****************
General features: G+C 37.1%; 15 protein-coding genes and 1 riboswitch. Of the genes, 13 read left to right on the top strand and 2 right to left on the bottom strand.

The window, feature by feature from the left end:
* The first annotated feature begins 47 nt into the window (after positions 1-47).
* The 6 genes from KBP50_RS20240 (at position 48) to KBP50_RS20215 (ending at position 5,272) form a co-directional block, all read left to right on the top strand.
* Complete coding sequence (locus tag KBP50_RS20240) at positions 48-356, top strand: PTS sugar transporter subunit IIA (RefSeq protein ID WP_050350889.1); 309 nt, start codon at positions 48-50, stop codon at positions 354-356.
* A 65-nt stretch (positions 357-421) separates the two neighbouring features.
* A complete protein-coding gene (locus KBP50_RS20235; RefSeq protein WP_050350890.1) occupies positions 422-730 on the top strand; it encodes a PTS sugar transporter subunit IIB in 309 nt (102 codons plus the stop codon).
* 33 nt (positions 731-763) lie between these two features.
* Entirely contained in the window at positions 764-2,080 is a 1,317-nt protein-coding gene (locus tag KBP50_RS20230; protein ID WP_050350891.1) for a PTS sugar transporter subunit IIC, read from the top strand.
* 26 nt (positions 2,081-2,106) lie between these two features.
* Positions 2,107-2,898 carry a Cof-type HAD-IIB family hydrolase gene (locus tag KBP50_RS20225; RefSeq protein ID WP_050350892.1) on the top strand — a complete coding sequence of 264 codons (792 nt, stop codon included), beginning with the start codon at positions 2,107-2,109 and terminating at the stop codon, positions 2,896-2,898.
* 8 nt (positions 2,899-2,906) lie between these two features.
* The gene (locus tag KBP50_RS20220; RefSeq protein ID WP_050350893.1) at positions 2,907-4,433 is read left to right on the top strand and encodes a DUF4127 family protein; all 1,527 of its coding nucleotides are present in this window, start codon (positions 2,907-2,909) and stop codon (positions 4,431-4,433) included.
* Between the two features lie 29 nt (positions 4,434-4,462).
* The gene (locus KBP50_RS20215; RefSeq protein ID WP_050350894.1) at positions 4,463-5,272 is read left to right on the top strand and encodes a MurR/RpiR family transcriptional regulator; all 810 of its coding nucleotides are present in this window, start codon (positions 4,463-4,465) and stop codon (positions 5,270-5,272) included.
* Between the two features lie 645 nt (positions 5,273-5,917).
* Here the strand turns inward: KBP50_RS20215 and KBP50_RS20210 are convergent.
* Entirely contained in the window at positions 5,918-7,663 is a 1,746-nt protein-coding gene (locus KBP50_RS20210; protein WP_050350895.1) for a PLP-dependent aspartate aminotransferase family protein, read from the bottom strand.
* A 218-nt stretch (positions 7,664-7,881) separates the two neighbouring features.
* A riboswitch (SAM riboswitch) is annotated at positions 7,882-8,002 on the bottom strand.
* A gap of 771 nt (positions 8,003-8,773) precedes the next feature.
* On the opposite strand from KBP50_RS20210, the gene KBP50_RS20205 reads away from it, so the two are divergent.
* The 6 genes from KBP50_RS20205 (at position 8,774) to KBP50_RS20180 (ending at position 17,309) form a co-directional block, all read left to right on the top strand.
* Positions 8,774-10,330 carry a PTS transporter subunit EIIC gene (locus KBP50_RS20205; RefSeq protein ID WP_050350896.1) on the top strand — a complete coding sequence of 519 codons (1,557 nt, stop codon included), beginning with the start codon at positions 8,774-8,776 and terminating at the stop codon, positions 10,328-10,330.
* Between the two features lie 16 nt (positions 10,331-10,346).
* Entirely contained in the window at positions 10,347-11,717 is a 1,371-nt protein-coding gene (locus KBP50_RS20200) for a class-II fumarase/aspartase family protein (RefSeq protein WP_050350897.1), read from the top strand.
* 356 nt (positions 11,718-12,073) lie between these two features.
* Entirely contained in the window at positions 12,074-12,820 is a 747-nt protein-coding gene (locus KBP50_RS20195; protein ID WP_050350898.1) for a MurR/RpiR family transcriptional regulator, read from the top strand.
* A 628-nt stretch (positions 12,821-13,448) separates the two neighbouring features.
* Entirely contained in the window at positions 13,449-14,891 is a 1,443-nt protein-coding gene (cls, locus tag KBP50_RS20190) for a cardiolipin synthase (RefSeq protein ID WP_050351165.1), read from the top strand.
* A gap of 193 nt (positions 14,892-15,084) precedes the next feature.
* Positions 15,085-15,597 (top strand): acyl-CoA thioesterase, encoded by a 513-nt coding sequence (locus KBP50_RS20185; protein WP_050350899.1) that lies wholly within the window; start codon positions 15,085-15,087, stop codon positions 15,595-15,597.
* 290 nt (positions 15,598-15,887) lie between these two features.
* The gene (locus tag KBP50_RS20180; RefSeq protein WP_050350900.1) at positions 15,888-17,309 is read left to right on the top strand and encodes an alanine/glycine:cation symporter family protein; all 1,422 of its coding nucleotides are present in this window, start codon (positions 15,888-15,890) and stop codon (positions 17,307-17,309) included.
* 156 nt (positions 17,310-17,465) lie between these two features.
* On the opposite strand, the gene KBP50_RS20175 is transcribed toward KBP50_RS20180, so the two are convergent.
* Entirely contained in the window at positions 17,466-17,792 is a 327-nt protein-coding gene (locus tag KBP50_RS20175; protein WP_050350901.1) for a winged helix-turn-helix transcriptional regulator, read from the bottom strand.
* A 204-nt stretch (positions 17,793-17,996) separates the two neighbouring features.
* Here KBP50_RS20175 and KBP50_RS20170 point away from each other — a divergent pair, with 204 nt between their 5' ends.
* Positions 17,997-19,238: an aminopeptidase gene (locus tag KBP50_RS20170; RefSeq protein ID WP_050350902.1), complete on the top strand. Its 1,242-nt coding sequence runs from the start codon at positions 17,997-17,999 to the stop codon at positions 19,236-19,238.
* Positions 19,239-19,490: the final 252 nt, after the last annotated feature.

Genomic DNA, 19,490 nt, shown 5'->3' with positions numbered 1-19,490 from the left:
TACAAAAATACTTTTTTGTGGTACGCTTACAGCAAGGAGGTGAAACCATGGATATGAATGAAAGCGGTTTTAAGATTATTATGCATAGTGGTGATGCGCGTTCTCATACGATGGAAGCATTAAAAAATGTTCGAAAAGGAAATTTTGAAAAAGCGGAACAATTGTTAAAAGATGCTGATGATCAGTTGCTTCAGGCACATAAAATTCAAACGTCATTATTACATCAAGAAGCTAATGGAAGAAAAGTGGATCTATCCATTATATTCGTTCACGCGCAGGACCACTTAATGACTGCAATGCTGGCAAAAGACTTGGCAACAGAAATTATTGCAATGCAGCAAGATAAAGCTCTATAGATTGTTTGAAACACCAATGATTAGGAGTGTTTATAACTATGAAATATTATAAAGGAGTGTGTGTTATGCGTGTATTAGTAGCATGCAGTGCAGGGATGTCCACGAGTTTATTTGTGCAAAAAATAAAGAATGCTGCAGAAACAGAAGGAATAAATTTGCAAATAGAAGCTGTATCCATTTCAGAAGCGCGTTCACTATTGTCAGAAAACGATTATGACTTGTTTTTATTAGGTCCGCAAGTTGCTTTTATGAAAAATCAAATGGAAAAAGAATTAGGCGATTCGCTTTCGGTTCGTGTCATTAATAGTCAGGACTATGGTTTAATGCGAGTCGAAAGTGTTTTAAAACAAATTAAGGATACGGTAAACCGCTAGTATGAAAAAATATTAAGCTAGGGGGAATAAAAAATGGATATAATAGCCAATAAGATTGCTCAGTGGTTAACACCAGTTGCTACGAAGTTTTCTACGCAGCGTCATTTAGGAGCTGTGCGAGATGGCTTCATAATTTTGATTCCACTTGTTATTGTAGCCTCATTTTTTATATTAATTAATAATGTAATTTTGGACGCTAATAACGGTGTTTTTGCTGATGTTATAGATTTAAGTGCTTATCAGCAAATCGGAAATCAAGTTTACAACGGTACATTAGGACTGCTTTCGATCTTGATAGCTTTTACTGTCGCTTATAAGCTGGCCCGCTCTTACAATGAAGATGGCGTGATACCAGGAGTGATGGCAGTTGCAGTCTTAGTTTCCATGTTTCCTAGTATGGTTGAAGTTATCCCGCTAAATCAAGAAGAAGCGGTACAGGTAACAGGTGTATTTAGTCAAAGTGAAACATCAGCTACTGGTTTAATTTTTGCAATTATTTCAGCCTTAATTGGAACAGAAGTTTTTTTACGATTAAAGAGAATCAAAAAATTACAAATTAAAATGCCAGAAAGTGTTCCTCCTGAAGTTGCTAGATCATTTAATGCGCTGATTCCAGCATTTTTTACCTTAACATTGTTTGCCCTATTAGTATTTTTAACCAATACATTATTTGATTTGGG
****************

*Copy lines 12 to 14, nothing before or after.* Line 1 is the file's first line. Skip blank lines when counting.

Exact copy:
* 8 nt (positions 2,899-2,906) lie between these two features.
* The gene (locus tag KBP50_RS20220; RefSeq protein ID WP_050350893.1) at positions 2,907-4,433 is read left to right on the top strand and encodes a DUF4127 family protein; all 1,527 of its coding nucleotides are present in this window, start codon (positions 2,907-2,909) and stop codon (positions 4,431-4,433) included.
* Between the two features lie 29 nt (positions 4,434-4,462).